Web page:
Learning a new accent is hard. Even for those with a natural affinity for picking up new accents, it takes time and a lot of practice. There’s many approaches to learning a new accent and it’s difficult to know where even to begin on your accent learning journey. A great starting point is what we call oral posture, or in other words: how to use your facial muscles for different accents. Understanding this will make any subsequent steps much easier to learn and that’s why it’s the first thing you’ll want to master when learning a new accent.
We don’t often think about our facial muscles – they’re small and we usually speak without being aware of what exactly our mouth is doing. They are muscles just like your bicep or hamstring but you’d never think about including them in your workout at the gym. Yet, you use them every day when speaking and therefore actually work them out more often than many of your other, bigger muscles. This facial muscle workout is tailored specifically to all the sounds particular to your language, your accent, and your idiolect. As a result, you build up strength in certain areas of your face while keeping other muscles more relaxed. This frequent workout results in a very specific setting of your facial muscles, something that is often referred to as oral posture. It’s the perfect base setting for the vowels and consonants YOU use everyday when you speak and it acts like a filter through which your every sound is released into the world. Your personal oral posture allows you to produce YOUR vowels and consonants in a manner unique to your accent, and to do so while being 100% comfortable with it.
Now here’s the thing: a speaker of a different accent is doing an entirely different facial muscle workout every day and as a result, they have a very different oral posture than you! They’re using different muscle movements when they speak and as a result, build strength in different areas of their face. Their “filter” is perfectly tuned to the vowels and consonants THEY use every day. This is why, when you learn a new accent, the first thing you should do is learn a different workout for your facial muscles. Without changing your oral posture, you won’t be able to produce the sounds of a new accent comfortably. For example, if your own oral posture is naturally quite tight with a lot of tension in the jaw and lips, it will be very hard for you to pronounce very open and relaxed sounds that are needed for other accents. You first need to change your oral posture to accommodate for those open and relaxed sounds.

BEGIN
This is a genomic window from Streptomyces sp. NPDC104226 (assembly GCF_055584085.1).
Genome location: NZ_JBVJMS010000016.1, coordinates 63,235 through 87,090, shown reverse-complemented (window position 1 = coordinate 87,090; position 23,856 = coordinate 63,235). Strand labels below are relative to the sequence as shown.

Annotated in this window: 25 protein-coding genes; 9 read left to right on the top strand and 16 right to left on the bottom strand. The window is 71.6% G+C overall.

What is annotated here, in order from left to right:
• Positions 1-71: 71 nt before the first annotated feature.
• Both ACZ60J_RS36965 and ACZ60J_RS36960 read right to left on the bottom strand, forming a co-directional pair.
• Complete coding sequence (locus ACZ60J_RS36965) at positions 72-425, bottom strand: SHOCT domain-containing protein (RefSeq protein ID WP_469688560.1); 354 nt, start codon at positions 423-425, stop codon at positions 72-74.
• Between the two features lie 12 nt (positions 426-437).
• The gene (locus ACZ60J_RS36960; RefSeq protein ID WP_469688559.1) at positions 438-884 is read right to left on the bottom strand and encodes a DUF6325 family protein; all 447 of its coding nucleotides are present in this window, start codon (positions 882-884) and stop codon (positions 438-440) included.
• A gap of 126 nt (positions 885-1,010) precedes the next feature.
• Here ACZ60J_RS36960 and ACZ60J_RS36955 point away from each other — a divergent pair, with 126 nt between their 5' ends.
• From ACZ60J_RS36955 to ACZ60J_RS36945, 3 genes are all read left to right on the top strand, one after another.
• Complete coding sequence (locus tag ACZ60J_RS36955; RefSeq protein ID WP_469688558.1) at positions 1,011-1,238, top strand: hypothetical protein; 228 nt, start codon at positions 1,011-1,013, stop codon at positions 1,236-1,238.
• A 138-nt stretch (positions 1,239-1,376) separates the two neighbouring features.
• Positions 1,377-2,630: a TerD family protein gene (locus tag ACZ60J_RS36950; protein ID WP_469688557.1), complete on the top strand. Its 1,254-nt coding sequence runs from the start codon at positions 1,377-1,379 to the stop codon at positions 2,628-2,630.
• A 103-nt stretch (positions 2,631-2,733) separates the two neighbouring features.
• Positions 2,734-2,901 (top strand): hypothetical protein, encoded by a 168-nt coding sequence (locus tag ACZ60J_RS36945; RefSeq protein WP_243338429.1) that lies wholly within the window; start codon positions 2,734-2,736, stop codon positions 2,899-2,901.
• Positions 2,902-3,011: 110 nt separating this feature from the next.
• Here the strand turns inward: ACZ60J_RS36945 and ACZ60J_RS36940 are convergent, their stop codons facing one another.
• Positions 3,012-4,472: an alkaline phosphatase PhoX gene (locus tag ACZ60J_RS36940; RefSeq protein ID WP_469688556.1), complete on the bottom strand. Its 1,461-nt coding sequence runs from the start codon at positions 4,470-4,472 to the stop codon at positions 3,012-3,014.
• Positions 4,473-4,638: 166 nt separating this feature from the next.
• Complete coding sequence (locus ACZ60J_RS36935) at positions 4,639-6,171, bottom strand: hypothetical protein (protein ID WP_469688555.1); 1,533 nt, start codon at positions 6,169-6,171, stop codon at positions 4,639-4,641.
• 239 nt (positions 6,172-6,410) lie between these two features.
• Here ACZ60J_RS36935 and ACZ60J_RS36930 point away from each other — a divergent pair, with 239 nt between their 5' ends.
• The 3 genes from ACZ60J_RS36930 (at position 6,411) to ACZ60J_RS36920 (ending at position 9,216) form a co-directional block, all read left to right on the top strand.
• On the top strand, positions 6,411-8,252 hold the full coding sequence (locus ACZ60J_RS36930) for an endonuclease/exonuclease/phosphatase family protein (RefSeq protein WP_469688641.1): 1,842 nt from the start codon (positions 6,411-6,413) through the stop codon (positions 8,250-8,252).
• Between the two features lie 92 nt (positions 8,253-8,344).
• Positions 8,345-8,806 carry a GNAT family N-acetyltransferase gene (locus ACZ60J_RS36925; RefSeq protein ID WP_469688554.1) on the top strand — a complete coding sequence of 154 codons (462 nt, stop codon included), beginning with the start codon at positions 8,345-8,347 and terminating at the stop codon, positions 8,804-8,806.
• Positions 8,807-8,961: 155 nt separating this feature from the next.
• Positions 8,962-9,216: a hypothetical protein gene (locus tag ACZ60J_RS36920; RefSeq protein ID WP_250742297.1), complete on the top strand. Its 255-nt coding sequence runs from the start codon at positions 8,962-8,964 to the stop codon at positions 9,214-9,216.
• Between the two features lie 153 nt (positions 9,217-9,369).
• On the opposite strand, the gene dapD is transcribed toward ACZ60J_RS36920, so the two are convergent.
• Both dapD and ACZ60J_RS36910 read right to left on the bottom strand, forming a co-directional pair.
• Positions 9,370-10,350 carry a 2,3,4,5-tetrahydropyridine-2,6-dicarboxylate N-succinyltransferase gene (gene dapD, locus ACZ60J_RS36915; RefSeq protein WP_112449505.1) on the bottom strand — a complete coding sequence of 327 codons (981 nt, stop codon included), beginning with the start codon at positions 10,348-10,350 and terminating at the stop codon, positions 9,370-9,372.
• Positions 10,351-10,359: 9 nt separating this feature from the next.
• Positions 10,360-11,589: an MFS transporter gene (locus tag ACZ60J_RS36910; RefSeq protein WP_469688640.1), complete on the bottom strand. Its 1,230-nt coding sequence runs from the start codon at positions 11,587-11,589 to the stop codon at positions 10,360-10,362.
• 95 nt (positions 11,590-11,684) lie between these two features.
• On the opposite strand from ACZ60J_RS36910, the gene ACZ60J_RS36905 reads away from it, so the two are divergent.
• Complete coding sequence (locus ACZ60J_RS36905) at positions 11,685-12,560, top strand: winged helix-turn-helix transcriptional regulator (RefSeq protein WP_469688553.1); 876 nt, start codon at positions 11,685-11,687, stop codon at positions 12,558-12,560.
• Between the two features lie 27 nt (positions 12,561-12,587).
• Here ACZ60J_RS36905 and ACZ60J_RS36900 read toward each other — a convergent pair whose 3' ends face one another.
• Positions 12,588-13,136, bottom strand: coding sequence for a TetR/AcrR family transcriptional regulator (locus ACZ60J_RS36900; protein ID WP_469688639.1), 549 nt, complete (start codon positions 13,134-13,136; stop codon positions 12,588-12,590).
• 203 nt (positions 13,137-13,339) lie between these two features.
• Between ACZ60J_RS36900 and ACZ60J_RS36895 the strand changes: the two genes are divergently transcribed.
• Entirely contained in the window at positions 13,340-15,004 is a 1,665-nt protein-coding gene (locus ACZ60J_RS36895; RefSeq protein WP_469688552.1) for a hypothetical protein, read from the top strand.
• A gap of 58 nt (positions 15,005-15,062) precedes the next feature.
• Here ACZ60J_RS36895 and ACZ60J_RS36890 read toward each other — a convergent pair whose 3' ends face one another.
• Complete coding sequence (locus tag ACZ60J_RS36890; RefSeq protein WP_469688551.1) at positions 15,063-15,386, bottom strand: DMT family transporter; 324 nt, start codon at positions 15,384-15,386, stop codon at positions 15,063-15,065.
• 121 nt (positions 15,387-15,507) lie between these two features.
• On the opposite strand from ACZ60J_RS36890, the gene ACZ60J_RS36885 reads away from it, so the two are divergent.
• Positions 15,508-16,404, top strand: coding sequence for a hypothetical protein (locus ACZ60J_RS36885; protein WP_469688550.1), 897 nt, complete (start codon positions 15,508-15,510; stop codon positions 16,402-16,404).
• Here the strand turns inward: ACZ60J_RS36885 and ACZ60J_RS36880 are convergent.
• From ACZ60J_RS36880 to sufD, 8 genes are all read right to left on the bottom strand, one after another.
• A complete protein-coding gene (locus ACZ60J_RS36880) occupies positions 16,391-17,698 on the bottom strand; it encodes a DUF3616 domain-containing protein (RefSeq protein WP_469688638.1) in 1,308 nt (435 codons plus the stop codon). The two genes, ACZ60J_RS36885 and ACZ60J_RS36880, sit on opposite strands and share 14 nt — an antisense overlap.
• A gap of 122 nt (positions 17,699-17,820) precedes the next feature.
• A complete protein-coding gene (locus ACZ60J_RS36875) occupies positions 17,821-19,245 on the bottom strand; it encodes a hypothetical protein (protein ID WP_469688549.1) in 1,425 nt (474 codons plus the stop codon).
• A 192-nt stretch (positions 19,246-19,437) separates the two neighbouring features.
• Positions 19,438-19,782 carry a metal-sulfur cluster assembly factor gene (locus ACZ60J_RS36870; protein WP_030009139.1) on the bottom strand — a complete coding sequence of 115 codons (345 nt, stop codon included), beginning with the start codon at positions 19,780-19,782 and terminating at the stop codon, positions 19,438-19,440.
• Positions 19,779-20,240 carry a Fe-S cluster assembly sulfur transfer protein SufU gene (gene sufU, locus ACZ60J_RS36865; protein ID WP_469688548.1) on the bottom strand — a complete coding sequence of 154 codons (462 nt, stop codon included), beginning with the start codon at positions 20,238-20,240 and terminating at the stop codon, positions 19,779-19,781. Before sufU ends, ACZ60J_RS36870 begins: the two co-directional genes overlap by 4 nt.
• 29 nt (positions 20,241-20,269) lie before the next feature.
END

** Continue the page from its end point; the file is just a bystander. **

When you use your target accent’s oral posture rather than your own, on the other hand, all the vowels and consonants will already start falling into place and as a result it’ll be so much easier for you to produce these new sounds comfortably. As an actor, it’s especially important to always stay in your target accent’s oral posture when you’re in character as it’ll allow you to quickly jump into your target accent without having to remember how to say every single word.
Find your target accent’s hesitation sound
In order to find out how to change your oral posture, you need to know two things: 1) how you normally use your facial muscles, and 2) how speakers of your target accent use their facial muscles. A good way to find out the oral posture of an accent is the hesitation sound. This is the sound we make involuntarily when we don’t know what we want to say next. It often just slips out without us actively forming a specific sound with our facial muscles and therefore it’s the most relaxed sound your face can make. In another accent, some muscles might be more tense or more relaxed by default and therefore their most relaxed sound looks and sounds very different from yours. Observing a speaker’s hesitation sound gives you a glimpse at their default muscle settings – which muscles tend to be always tense, which ones are more relaxed and so on. It gives you a snapshot of the “filter” that colours every single one of that speaker’s vowels and consonants.